of this list.

       A thread's scheduling policy determines where it will be inserted into the list of threads
       with equal static priority and how it will move inside this list.

       All  scheduling  is preemptive: if a thread with a higher static priority becomes ready to
       run, the currently running thread will be preempted and returned to the wait list for  its
       static priority level.  The scheduling policy determines the ordering only within the list
       of runnable threads with equal static priority.

   SCHED_FIFO: First in-first out scheduling
       SCHED_FIFO can be used only with static priorities higher than 0, which means that when  a
       SCHED_FIFO  thread  becomes  runnable,  it  will  always immediately preempt any currently
       running SCHED_OTHER, SCHED_BATCH, or SCHED_IDLE thread.  SCHED_FIFO is a simple scheduling
       algorithm  without  time  slicing.  For threads scheduled under the SCHED_FIFO policy, the
       following rules apply:

       1) A running SCHED_FIFO thread that  has  been  preempted  by  another  thread  of  higher
          priority  will  stay at the head of the list for its priority and will resume execution
          as soon as all threads of higher priority are blocked again.

       2) When a blocked SCHED_FIFO thread becomes runnable, it will be inserted at  the  end  of
          the list for its priority.

       3) If    a    call    to   sched_setscheduler(2),   sched_setparam(2),   sched_setattr(2),
          pthread_setschedparam(3),  or  pthread_setschedprio(3)  changes  the  priority  of  the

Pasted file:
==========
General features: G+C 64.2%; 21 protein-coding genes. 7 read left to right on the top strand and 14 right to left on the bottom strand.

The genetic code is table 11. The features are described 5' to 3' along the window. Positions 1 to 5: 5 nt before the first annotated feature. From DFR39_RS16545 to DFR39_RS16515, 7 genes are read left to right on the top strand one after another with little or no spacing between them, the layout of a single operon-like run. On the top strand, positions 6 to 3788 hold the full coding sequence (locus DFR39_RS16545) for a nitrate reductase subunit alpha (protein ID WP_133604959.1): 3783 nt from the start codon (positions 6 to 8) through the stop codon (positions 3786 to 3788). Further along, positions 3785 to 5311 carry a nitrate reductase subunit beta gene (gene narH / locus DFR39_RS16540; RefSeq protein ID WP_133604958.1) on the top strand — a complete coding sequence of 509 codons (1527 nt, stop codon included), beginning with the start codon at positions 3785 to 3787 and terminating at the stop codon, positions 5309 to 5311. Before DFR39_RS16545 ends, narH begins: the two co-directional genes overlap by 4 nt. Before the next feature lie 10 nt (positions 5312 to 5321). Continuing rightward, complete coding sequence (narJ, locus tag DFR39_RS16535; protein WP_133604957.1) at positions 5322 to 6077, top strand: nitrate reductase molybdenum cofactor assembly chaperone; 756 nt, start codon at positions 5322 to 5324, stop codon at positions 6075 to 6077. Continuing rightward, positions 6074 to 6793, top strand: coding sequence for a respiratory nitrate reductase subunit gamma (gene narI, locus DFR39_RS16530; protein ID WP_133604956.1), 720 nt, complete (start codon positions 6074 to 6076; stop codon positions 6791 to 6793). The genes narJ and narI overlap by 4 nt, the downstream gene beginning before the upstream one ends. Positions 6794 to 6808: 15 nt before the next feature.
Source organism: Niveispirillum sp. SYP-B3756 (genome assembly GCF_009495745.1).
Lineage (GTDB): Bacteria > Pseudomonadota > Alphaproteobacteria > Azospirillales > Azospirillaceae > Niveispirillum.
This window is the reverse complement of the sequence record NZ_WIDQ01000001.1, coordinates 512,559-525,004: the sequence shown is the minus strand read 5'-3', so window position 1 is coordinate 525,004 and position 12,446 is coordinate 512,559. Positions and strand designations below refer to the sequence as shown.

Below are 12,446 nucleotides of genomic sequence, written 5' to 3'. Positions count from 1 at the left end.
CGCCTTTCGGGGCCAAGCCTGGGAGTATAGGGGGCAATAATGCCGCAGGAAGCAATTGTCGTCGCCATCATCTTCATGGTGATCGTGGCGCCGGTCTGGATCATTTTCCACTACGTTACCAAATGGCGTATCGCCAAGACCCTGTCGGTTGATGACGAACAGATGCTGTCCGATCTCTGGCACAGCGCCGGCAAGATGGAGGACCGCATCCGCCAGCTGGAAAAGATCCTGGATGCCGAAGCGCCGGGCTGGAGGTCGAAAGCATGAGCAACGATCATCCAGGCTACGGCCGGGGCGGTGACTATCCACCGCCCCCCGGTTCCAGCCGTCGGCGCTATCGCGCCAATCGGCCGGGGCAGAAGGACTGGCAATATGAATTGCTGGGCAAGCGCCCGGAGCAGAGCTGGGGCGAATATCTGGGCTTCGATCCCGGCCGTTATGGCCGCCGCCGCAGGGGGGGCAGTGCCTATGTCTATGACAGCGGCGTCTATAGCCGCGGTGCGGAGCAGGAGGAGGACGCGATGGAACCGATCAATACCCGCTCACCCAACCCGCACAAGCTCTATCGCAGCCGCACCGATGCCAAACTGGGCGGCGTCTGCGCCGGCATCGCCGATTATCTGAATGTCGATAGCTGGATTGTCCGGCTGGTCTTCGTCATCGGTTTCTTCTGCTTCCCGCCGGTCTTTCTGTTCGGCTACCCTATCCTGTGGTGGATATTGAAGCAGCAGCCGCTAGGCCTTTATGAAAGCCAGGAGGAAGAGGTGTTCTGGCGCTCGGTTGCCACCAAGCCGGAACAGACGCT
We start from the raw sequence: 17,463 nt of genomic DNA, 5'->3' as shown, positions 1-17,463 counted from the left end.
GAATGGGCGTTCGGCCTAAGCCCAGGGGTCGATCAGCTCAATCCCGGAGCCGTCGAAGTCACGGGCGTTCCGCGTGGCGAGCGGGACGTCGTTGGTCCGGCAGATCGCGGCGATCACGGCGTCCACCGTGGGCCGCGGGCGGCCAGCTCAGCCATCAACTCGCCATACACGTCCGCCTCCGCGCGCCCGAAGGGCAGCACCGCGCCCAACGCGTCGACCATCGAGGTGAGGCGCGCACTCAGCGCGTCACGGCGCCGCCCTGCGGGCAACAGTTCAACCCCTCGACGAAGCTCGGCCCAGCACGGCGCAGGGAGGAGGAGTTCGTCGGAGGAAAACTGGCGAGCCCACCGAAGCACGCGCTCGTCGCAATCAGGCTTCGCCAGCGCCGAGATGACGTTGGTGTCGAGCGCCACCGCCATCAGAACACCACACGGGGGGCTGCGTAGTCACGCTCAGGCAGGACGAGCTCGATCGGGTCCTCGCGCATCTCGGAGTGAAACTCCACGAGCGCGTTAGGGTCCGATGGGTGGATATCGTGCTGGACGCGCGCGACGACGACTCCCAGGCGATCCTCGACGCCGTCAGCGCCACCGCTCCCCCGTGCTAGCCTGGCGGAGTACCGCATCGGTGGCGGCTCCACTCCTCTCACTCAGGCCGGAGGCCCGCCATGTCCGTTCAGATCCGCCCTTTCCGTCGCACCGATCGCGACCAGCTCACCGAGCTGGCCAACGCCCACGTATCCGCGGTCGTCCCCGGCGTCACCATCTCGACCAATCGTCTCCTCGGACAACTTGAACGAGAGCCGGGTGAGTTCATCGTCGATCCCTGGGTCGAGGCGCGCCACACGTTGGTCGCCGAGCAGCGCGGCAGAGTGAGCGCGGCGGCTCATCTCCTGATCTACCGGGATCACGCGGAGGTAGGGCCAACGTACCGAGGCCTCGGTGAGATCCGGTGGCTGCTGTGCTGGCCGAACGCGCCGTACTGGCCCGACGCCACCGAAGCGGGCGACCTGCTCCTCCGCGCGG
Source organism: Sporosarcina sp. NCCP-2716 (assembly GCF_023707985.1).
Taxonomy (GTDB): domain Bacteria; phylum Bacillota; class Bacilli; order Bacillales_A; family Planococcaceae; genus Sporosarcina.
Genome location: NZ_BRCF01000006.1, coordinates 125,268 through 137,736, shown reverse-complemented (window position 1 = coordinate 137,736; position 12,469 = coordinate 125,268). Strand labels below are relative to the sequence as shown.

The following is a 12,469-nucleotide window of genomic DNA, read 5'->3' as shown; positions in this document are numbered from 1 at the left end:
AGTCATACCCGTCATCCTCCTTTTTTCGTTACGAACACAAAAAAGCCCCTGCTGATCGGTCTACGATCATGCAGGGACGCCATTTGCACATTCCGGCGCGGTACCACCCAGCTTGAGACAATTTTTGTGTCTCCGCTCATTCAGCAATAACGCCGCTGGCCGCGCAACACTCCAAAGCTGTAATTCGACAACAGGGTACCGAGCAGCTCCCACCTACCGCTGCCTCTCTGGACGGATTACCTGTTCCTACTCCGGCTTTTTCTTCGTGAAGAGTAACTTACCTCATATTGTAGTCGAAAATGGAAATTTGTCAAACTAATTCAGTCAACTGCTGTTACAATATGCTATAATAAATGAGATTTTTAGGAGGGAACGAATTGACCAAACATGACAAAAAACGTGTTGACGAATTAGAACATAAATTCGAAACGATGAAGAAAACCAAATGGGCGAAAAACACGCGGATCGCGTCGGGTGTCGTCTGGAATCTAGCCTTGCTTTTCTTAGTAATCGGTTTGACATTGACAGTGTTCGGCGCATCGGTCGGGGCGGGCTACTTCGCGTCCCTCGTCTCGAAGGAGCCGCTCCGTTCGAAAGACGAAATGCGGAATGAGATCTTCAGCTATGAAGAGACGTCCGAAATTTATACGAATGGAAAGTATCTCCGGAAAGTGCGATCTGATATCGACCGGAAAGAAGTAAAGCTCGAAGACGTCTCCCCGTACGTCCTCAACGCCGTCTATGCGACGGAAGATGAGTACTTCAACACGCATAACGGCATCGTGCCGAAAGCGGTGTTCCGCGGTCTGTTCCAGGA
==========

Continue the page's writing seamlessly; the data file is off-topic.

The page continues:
running  or  runnable  SCHED_FIFO  thread  identified by pid the effect on the thread's
          position in the list depends on the direction of the change to threads priority:

          •  If the thread's priority is raised, it is placed at the end of the list for its  new
             priority.  As a consequence, it may preempt a currently running thread with the same

          •  If the thread's priority is unchanged, its position in the run list is unchanged.

          •  If the thread's priority is lowered, it is placed at the front of the list  for  its
             new priority.

          According  to  POSIX.1-2008,  changes  to  a  thread's  priority  (or policy) using any
          mechanism other than pthread_setschedprio(3) should result in the thread  being  placed
          at the end of the list for its priority.

       4) A thread calling sched_yield(2) will be put at the end of the list.

       No  other events will move a thread scheduled under the SCHED_FIFO policy in the wait list
       of runnable threads with equal static priority.

       A SCHED_FIFO thread runs until either it is blocked by an I/O request, it is preempted  by
       a higher priority thread, or it calls sched_yield(2).

   SCHED_RR: Round-robin scheduling
       SCHED_RR is a simple enhancement of SCHED_FIFO.  Everything described above for SCHED_FIFO
       also applies to SCHED_RR, except that each thread is allowed to run  only  for  a  maximum
       time  quantum.  If a SCHED_RR thread has been running for a time period equal to or longer
       than the time quantum, it will be put at the end of the list for its priority.  A SCHED_RR
       thread  that  has  been  preempted  by  a  higher priority thread and subsequently resumes
       execution as a running thread will complete the unexpired portion of its round-robin  time
       quantum.  The length of the time quantum can be retrieved using sched_rr_get_interval(2).

   SCHED_DEADLINE: Sporadic task model deadline scheduling